Acting Comptroller of the Currency Keith Noreika is out with a statement on the controversial Consumer Financial Protection Bureau’s (CFPB) rule on arbitration agreements. The CFPB announced a final position on Arbitration clauses with certain financial service firms and consumers. The rule has been criticized as harming consumers while “[transferring] wealth from consumers to wealthy attorneys”. The rule by the CFPB has been described as going against the Bureaus own data that indicate consumers typically fare better with arbitration and class action law suits.
The final rule on arbitration agreements was published in the Federal Register on July 19, 2017 and thus becomes effective soon. Noreika’s statement is below:
The Office of the Comptroller of the Currency has only begun its review of the CFPB’s data and analysis underlying that agency’s Final Rule. Nothing so far diminishes my concerns that the rule may adversely affect the institutions within the federal banking system and their customers.
The Final Rule prevents banks from using an effective risk mitigation tool and will eliminate one option consumers have to resolve their concerns without the cost and delay of litigation. Ultimately, the rule may have unintended consequences for banking customers in the form of decreased availability of products and services, increased related costs, fewer options to remedy consumer concerns, and delayed resolution of consumer issues. The rule may turn out to be the proverbial straw on the camel’s back.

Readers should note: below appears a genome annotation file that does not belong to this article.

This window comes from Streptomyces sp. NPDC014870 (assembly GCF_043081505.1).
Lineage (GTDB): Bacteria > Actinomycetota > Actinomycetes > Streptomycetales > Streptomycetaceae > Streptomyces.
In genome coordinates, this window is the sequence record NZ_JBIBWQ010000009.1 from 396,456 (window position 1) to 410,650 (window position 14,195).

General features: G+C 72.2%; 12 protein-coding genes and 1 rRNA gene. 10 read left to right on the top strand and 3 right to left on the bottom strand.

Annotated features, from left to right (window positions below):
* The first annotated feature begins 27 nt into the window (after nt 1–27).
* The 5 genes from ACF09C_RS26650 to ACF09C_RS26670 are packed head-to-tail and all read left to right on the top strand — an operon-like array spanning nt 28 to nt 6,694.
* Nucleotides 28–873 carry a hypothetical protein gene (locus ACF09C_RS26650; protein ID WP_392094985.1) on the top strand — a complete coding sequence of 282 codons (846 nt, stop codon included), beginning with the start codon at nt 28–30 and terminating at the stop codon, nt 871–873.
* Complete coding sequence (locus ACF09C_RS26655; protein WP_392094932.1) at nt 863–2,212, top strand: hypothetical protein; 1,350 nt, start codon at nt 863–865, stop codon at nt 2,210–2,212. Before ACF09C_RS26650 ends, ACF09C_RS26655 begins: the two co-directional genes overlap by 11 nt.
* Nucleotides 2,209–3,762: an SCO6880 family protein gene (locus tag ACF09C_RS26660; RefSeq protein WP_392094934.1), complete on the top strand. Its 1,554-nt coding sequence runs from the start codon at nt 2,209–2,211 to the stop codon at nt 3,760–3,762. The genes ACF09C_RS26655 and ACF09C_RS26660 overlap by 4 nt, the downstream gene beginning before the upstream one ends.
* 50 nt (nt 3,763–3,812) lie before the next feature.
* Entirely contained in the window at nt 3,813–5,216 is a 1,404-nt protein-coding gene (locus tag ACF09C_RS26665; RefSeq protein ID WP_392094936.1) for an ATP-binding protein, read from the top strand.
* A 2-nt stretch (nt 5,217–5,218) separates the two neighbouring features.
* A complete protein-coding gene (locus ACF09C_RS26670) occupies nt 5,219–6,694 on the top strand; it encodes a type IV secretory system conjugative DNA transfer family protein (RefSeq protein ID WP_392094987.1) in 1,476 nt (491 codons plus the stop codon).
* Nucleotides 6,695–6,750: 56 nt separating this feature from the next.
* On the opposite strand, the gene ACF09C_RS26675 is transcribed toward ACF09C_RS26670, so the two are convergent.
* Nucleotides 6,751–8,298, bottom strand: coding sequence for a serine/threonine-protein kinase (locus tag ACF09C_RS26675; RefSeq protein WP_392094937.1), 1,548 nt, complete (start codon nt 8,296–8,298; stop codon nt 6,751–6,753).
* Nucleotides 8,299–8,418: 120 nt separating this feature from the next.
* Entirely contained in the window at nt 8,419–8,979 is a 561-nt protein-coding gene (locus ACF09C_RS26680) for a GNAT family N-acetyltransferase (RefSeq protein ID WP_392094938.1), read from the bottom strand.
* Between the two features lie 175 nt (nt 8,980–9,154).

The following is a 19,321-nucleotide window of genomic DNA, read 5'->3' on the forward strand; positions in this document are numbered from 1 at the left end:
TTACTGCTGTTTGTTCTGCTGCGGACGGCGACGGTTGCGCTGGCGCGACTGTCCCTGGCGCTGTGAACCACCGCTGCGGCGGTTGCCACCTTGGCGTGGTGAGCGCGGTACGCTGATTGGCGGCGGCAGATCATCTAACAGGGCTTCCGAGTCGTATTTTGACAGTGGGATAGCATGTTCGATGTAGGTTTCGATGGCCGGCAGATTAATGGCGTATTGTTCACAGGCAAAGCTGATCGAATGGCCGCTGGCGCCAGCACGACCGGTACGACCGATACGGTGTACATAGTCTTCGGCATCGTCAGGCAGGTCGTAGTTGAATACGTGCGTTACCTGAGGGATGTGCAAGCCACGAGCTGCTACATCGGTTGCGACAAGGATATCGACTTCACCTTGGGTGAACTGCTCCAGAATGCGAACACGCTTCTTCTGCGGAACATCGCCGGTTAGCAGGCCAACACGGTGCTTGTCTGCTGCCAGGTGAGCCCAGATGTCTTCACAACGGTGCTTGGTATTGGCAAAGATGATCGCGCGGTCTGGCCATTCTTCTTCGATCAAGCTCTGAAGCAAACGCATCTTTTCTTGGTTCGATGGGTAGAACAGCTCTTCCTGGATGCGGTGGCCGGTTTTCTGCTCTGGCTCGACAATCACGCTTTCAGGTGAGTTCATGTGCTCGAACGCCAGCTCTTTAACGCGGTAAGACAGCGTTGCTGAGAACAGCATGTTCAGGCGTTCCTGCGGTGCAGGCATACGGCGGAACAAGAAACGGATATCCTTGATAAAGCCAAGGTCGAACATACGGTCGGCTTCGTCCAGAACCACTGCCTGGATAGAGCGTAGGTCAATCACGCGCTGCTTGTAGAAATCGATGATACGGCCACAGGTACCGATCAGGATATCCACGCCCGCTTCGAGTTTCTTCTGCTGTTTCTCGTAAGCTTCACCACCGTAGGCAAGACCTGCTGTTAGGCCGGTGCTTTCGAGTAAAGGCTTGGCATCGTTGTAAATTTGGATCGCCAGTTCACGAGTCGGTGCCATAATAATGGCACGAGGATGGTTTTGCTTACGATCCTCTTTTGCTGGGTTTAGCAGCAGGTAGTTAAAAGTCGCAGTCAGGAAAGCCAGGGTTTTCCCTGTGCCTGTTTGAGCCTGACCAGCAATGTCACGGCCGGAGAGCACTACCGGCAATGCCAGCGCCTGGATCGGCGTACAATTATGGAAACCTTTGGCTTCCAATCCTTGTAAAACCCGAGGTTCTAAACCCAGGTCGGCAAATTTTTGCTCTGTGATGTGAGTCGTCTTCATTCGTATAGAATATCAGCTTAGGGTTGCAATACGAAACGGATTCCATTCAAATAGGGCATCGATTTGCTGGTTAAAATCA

It is important that the OCC economists take the time necessary to conduct their independent review of the data and analysis used to support and develop the Final Rule. Unfortunately, since the CFPB published the rule in the Federal Register prior to providing its data for our analysis and we have requested additional data in order to conduct a thorough review, the OCC cannot complete our thorough review in the limited time before a petition must be filed with the Financial Stability Oversight Council (FSOC), pursuant to Section 1023 of the Dodd-Frank Act.
Given that Congress is considering use of the Congressional Review Act to overturn the CFPB’s Final Rule, I will not petition the FSOC to stay the effective date of the rule. I hope Congress will act on this opportunity to preserve effective alternatives for consumers to resolve their disputes without lengthy and costly litigation and to reduce the “piling on” of legal and regulatory burden that I discussed in my testimony before the U.S. Senate Committee on Banking, Housing, and Urban Affairs, on June 22, 2017.